ITV Countrywise came to Ramsey yesterday, filming for a St Davids’ area special to be broadcast this August. Presenter Charlotte Uhlenbroek was accompanied by a crew of four, when they landed on the island for the day. They had been out by boat first, with local company Voyages of Discovery, to see the island’s caves and cliff nesting seabirds from water-level.
After a quick coffee break we filmed a nice piece about what it’s like to live and work in such a remote location. We than went for a walk across the island to see chough and the farming project that helps maintain their short-grazed habitat.
The main attraction however, was the Manx shearwater colonies on the island’s west coast. It was a great opportunity to talk about these fascinating birds and their incredible life history. As the birds are currently incubating eggs in their burrows, it was also a chance to encourage a male bird underground to call. The shearwaters’ strange and eerie call is unmistakable and with the help of a tape recorded version of the male song, a bird under our feet was soon responding.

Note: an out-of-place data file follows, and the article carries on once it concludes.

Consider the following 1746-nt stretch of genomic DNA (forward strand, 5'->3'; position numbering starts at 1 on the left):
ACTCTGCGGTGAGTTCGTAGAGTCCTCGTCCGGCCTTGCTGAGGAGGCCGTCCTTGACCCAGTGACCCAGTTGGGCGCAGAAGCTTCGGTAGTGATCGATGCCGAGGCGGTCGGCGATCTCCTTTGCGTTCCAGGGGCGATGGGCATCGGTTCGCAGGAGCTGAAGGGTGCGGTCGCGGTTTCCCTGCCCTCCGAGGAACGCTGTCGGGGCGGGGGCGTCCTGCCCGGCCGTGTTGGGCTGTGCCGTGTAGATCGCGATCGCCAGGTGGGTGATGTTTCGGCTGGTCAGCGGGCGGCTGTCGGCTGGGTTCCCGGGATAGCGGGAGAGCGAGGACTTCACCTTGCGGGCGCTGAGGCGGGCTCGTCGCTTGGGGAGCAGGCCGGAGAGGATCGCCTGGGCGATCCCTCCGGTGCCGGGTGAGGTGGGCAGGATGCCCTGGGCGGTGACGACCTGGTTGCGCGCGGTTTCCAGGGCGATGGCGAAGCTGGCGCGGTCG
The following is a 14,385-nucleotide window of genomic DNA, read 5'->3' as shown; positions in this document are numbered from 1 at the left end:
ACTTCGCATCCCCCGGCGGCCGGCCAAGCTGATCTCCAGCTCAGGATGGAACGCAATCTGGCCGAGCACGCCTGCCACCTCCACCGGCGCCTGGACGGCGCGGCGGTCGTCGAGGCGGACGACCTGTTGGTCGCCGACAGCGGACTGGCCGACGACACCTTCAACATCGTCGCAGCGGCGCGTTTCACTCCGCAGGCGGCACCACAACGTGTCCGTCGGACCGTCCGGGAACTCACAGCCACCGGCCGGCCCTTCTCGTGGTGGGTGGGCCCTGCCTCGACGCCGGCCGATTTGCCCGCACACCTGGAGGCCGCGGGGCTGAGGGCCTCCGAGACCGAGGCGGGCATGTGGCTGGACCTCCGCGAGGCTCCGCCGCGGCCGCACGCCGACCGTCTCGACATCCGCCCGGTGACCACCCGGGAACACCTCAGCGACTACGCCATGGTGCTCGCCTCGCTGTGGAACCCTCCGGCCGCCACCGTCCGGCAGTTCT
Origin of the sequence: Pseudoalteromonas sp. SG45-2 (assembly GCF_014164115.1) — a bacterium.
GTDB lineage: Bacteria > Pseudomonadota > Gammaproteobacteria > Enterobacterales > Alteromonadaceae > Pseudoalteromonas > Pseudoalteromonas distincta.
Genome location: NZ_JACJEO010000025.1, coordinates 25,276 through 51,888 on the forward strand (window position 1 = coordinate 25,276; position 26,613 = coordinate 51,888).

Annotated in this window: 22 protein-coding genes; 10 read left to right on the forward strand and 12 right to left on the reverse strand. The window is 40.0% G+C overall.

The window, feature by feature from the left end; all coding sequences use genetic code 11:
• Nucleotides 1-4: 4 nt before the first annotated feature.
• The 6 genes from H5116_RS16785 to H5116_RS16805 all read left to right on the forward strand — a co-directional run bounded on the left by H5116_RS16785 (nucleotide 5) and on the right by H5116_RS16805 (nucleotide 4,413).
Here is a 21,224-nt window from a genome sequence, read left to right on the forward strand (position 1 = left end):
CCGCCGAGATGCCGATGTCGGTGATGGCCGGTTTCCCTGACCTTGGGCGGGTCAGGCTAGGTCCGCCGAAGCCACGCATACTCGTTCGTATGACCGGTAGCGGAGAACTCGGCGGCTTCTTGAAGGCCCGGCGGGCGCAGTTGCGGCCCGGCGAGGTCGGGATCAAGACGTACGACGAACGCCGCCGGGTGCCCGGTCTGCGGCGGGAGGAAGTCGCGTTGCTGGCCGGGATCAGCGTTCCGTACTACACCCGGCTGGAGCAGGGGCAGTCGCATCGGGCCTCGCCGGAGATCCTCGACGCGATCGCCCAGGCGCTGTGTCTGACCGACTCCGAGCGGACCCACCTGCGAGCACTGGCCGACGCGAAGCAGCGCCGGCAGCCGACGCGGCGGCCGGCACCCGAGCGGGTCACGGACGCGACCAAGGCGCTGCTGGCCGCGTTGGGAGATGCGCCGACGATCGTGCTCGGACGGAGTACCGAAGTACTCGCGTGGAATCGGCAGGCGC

By late afternoon the sun had come out and the scenery was stunning, with bluebells and spring squill at their finest. Should all make for a great piece when it goes out on the program later this year. Thanks to the Countrywise crew and especially Charlotte for making it all so easy and enjoyable.
The boys from Natural Power UK finished the Ramsey solar hot water job inside 3 days and left us yesterday evening. Today the sun came out and provided us with piping hot water. A very satisfying feeling when you normally have to lug diesel and gas across the Sound to heat your water!
The boys did a brilliant job and Lisa and I would like to say a big thank you to Lloyd, Paul, Chris and Barry for all their hard work, professionalism and good companionship. See Lloyd's Twitter account for further snippets and photos of their time here.
The Natural Power crew and Dewi, with their handywork on the roof in the background....before the sun came out!